Soccer Mommy | photo by Kelsey Hart | courtesy of the artist

“Only what you wanted for a little while,” sings Sophie Allison, the quietly dominant voice of Soccer Mommy, in the chorus of the first song of her new record, Clean. It is a line that, like most every song on the excellent output, catches a moment, a vulnerable one where the singer can’t help but admit the nature of fleeting infatuation. It is a familiar feeling for many, a time where the love we thought was alive suddenly dries up, putting into question everything that came before. It is these kind of moments, sweet and cutting, that make Clean such an impressive record, a record that will hold onto listeners for far longer than, “a little while.”

Sophie is bringing this unique style of dynamic intimacy to Johnny Brenda’s tonight for a sold-out show, and in advance of it (and in between tour stops), I got a chance to speak to her by phone about Clean and her biggest headlining tour to date.

The Key: First off, I want say how much we love Clean here at The Key, also how excited for you to headline Johnny Brenda’s. How has the tour gone so far?

Sophie Allison: We started back in February and opened for Phoebe Bridgers for about a month and then went straight to Europe and then back to the states for South By Southwest so we’ve been going for a while now. It’s not the biggest we’ve been on as a band but it’s definitely the biggest one we’ve done headlining. It’s going really well overall.

TK: I imagine you are getting to the point where you are becoming more comfortable playing the songs in a live setting, how has this tour changed and morphed them since you first put them to record?

SA: It was a little nerve-wracking at first, but once you play the first couple shows and a lot of good crowds are coming out it has a way of taking the nerves away a little bit. Hopefully they will just get better and better and tighter and tighter as time goes on. I feel like they have already changed for us just because we have been playing them for a couple months now and the way we play them live is slightly different from on the album. There are things you have to tweak here and there to make it sound more like the record, but it’s actually a little different. We work to keep the same impact but in slightly different ways. I kind of imagine it in a live way now so when I hear the record it is kind of different.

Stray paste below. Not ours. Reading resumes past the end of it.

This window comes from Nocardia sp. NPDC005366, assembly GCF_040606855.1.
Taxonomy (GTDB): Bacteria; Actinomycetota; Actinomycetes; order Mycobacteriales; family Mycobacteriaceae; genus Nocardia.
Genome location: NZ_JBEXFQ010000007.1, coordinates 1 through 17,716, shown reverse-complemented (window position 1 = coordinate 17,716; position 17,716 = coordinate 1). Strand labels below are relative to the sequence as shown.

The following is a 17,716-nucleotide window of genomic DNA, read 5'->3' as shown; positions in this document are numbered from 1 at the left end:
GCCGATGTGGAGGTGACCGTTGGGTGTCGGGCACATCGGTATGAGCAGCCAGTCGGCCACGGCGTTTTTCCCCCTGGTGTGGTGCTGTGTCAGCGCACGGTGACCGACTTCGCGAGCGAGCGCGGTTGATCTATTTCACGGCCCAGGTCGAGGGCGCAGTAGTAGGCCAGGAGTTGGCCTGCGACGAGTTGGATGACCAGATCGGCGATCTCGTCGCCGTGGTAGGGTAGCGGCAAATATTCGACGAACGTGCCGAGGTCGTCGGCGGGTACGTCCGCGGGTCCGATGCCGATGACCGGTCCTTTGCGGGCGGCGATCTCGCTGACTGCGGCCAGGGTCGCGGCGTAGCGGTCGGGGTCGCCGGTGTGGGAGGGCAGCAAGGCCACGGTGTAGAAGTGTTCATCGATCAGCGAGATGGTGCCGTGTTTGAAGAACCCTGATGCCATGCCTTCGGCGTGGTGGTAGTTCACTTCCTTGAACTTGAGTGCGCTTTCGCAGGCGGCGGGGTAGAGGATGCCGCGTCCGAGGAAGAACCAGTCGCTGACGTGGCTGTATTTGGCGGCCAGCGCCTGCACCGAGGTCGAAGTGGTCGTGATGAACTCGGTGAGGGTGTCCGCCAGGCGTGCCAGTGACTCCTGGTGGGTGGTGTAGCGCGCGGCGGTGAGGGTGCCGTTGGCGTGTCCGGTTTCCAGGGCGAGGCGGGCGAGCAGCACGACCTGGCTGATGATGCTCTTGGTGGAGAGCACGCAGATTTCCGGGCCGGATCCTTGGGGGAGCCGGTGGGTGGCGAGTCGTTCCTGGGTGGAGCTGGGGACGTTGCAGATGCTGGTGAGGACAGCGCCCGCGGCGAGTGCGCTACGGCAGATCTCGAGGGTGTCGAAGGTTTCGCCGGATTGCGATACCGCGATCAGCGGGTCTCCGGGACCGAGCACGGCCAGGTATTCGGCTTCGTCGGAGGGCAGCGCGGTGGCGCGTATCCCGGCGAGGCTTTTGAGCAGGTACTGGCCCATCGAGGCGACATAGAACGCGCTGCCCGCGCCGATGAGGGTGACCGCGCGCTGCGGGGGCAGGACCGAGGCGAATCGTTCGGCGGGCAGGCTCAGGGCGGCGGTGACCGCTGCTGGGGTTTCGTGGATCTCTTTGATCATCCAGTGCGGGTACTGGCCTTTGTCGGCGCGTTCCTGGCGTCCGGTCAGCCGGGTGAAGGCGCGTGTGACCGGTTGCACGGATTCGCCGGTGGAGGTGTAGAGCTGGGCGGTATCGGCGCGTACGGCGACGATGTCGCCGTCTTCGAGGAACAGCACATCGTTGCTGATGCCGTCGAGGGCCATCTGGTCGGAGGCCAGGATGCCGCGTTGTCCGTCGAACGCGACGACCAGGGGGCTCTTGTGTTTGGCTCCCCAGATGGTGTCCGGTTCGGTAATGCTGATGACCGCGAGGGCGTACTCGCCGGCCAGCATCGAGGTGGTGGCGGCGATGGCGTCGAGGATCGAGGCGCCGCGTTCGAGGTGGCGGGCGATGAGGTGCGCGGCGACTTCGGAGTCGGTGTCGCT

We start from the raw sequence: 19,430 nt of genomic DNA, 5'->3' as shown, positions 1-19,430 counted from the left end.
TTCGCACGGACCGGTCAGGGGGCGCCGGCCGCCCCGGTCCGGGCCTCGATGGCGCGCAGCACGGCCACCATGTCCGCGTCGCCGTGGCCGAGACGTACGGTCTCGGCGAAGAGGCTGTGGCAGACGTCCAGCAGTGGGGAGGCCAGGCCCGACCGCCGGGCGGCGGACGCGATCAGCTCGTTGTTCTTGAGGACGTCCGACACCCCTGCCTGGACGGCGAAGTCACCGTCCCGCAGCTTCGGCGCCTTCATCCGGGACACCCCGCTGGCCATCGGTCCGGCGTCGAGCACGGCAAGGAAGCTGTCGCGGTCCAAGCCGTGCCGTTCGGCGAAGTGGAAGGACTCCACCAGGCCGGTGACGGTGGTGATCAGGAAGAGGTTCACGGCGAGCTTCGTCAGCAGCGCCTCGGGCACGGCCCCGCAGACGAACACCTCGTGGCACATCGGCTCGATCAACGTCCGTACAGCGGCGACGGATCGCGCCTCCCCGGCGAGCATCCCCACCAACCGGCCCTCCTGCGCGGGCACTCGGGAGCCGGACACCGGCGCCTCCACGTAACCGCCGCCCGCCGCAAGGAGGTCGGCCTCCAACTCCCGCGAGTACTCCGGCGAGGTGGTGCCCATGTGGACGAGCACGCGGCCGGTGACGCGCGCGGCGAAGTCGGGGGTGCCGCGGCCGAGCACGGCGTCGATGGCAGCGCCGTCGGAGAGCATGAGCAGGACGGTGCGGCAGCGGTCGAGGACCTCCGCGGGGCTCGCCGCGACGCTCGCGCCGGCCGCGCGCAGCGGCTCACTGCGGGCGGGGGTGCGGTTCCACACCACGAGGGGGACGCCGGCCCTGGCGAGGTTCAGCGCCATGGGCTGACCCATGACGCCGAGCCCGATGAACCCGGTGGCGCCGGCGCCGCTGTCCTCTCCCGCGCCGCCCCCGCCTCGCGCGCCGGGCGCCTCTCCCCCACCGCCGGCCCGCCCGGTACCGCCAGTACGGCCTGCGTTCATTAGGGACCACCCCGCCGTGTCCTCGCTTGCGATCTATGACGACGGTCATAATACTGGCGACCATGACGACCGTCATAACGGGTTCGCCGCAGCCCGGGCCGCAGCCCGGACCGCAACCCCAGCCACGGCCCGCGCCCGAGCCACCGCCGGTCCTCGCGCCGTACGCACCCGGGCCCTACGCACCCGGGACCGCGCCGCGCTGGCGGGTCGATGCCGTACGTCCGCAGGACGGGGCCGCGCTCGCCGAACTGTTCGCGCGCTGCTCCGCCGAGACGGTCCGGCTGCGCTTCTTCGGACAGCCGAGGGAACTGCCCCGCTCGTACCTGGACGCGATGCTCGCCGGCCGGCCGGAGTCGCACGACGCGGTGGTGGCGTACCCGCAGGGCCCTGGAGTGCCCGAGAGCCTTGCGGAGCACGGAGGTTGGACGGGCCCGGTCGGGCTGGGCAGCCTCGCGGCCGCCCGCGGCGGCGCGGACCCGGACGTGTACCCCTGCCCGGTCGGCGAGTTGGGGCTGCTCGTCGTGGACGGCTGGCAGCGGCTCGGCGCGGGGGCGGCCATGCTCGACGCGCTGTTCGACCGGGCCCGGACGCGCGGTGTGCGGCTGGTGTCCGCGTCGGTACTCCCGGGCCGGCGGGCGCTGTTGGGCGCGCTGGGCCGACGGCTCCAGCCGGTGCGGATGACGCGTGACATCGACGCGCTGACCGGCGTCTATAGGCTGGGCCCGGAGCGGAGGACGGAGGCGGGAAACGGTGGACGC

TK: You’ve been on the road most of 2018, do you think all this touring has any effect, good or bad, on the songwriting?

SA: I think I definitely write more at home. It’s just harder to get time on the road. It’s not necessarily that I don’t think I could because sometimes I do get an idea on the road and write it down or get a chord progression that I like and keep it in mind but it’s just hard to get time to actually focus on writing. That being said, just travelling inspires me to write.

TK: You mentioned the writing process, how is it going from you alone with a guitar in the initial stages to what we hear on the record and see on tour?

SA: I think I do it the same way I did for the last album in terms of thinking about playing it live. I still think I’m just going to sit down with my guitar and write songs and just kind of worry about the production later. Basically, I write all the songs and bring them to the band after the record was already made. I write them with just the guitar and a vocal, then we go into the studio and add a bunch of stuff and then we just kind of try to figure out the live arrangement

TK: In keeping with that, is there a thought when arranging the record of balancing the completely solo songs with the full-band efforts?

SA: It is definitely a intentional mix. Any record needs dynamics for sure and I think all the ones that were solo or have solo parts were broken down that way for a reason, often to make it more intimate. I think it creates for a good push and pull on the record.

TK: Clean is the first record you’ve done with a major label, namely Fat Possum, how has the experience of jumping from almost completely DIY recording to full studio work gone? Was there any fear of a loss of control?

SA: Before this, I’ve never really made an album start to finish. Everything before this was kind of more demos and thrown together. It was never anything that was meant to be a specific album. Sometimes I would take an old song and throw it in. It was always kind of random the way it came together. This was a lot more of a specific album. My old Bandcamp stuff would be out in a matter of hours from start to finish. I would finish it and upload it. I would maybe wait till I had three of four songs which would take maybe three weeks, probably not even that long. So this is definitely a longer process.

Luckily, it didn’t feel like a loss of control at all. We had very similar ideas to what I wanted. Even if they had an idea that I wasn’t thinking it all kind of follows the big picture sound that I wanted. It was helpful because it is probably more difficult for me to picture all the little things that go into it. I was more worried about the overall sound I wanted.

Soccer Mommy headlines a sold out show at Johnny Brenda’s tonight.